My sons love Fla-Vor-Ice popsicles – the ones that come in plastic wrappers in liquid form and must be frozen at home. In order to keep them stocked in our freezer, I buy numerous small boxes of 16 at the grocery store and order large boxes of 100 from Amazon. Given the time delay between placing the popsicles in the freezer and them being ready to eat, combined with the speed with which my boys eat them, we try to keep a lot of them both in the freezer and in the pantry. The other day, seven-year-old Alex informed me that there were no popsicles ready to eat and asked me to put a box in the freezer. I said, “can’t you do it?” intending for him to get one of the smaller boxes. However, he only saw the larger box of 100. He said, “It weighs too much. You’re a mom. It’s not heavy for you,” and went on his way.
His statement stopped me cold though because being a mom can be heavy, so very heavy. The heavy nature of motherhood comes in many forms. From the start, a mom’s body grows heavier during pregnancy and nursing. Hopefully, the weight comes off, but there’s no guarantee. Not to mention how heavy those pumpkin seats are to carry once the baby gains a little weight. Carrying a toddler on a hip or having kids climb on top of us all of the time is physically heavy. And the exhaustion can be crushing.
But the heaviness does not stop there. The amount of worry can be oppressive: are we financially secure; is my child safe; do they have good or questionable friends; do they have any friends at all; are they learning in school; are we properly helping with their specific needs; are they too busy; are they too idle; are they healthy; are they making sound decisions? The list of concerns goes on and on and can be overwhelming. I worry about whether they’ve been exposed to a variety of activities because I want to help them find their passions. How do I foster their dreams and celebrate their spirited natures while teaching them the realities of the world that can be unfair and unjust?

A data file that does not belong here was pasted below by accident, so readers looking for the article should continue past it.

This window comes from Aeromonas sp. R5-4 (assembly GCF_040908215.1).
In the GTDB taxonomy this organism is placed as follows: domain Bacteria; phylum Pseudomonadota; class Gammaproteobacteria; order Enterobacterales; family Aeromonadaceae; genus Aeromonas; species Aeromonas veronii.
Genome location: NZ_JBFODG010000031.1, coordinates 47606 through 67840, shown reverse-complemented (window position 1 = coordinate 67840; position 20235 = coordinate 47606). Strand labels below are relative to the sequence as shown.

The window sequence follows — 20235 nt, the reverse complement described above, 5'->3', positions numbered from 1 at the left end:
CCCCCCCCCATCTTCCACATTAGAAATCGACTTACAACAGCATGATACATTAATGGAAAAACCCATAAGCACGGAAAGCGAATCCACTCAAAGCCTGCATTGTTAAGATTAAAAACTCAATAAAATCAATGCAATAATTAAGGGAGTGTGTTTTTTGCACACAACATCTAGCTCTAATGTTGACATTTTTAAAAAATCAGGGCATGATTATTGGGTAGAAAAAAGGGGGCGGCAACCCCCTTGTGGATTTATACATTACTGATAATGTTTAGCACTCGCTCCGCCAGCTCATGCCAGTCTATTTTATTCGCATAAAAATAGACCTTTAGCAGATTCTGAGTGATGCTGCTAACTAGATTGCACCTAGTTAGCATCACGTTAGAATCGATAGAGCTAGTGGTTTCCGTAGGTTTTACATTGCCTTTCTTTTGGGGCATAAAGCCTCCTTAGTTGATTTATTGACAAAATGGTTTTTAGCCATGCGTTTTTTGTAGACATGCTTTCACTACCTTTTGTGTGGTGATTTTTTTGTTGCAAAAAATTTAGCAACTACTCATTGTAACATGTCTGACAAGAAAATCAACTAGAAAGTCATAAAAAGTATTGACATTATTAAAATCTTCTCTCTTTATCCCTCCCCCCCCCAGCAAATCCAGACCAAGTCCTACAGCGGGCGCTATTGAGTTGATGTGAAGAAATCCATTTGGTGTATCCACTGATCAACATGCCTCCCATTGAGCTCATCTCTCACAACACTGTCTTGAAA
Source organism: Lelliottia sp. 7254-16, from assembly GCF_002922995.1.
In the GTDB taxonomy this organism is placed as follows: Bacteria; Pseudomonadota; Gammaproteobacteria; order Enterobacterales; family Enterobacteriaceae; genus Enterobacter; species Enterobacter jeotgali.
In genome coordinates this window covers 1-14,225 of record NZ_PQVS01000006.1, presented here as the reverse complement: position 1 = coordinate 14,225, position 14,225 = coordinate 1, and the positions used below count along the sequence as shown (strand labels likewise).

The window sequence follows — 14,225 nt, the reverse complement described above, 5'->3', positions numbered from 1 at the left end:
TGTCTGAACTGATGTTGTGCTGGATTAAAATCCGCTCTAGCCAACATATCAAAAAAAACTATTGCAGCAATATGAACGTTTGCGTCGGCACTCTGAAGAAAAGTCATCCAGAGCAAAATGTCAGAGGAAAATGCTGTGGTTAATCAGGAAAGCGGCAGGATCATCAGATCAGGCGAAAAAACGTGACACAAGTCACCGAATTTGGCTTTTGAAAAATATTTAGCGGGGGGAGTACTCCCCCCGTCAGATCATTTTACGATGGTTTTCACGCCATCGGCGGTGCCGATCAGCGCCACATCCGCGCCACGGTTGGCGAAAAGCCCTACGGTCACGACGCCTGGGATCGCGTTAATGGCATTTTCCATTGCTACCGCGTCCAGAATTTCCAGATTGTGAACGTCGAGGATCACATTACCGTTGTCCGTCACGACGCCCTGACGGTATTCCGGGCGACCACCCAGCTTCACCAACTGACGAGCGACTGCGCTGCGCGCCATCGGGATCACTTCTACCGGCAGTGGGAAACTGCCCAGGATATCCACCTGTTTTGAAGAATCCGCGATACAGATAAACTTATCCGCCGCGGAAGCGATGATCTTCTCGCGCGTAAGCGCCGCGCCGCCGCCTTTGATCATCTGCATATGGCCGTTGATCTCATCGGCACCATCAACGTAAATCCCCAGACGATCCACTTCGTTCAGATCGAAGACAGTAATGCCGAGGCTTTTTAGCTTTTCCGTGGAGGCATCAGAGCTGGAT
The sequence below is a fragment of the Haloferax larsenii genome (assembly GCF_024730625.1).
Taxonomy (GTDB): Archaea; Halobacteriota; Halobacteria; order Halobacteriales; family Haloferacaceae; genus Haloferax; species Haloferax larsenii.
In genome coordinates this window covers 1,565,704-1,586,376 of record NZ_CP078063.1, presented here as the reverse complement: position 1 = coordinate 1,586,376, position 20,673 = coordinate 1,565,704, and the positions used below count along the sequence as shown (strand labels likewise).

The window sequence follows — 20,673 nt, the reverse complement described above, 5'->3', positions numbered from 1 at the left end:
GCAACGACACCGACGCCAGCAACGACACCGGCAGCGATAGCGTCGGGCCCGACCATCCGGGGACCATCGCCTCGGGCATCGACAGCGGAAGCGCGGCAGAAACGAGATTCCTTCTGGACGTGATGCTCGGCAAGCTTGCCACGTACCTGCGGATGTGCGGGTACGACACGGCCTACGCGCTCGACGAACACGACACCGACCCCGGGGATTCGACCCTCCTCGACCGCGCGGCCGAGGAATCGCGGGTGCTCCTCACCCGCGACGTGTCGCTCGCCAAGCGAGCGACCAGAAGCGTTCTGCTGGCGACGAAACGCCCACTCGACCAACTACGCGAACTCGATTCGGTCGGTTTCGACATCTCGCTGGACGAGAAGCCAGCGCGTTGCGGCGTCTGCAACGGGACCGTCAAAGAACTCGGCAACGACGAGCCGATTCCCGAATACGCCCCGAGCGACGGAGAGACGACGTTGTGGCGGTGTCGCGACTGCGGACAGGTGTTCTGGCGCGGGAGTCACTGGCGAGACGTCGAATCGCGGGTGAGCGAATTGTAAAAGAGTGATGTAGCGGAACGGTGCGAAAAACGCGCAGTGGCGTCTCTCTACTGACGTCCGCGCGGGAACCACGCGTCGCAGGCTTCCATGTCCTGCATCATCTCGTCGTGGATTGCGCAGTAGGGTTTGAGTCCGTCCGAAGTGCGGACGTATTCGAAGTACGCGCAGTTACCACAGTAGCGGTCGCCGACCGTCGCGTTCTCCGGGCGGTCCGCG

Then there’s a personal piece of heaviness for moms. We compare ourselves to other mothers who seem to have it all together from our point of view. Personally, I’m serious by nature, so I envy moms who are more carefree and spontaneous. Look how fun they are when I’m not, I think. And what about the career questions. I’ve worked full-time, part-time, and stayed home with children. I’ve felt guilt during each and every stage. Anxiety, depression, and anger are real and can debilitate us. Becoming content and authentic is harder than I thought it would be before I became a mom. Fear of failure in the realm of motherhood is intense. I’ve grieved over two miscarriages, so I also feel for those who wish to be mothers who’ve never had the opportunity or who’ve experienced loss.
The heaviness of heart may be the most difficult to bear and seems to be only a heartbeat away in any given circumstance. When our children hurt, we hurt. Sometimes when they cry in pain (physical or emotional), we cry too. We ache for them and pray for them. The concerns may change as the child grows, but they do not vanish. Being a mom is hard. So is being a person who acts as a mom – the teachers and caregivers come to mind.
But for all the pain and worry, our hearts can also be heavy with positive emotions too. The love for our children can make our hearts feel as though they will burst. The sense of pride in our children swells in our chests. The relief that the kids are okay feels like a flood when we realize what could’ve been in certain situations.
The burden of motherhood is sweet and sour; fulfilling and draining; magical and ordinary. But the feelings are real and honest and common. We share the same emotions even though we loathe to share those emotions with one another. Instead of feeling lonely or isolating ourselves, we should rest in the knowledge that all mothers feel a range of emotions – all normal, all understandable, all born out of the love we have for our children. Motherhood can be heavy. But we are moms, we can handle it.